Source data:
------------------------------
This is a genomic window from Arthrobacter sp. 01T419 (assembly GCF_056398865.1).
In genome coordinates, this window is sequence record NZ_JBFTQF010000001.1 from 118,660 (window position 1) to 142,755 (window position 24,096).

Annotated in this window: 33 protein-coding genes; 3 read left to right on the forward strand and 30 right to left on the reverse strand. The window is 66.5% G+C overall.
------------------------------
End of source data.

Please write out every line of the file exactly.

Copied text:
This is a genomic window from Arthrobacter sp. 01T419 (assembly GCF_056398865.1).
In genome coordinates, this window is sequence record NZ_JBFTQF010000001.1 from 118,660 (window position 1) to 142,755 (window position 24,096).

Annotated in this window: 33 protein-coding genes; 3 read left to right on the forward strand and 30 right to left on the reverse strand. The window is 66.5% G+C overall.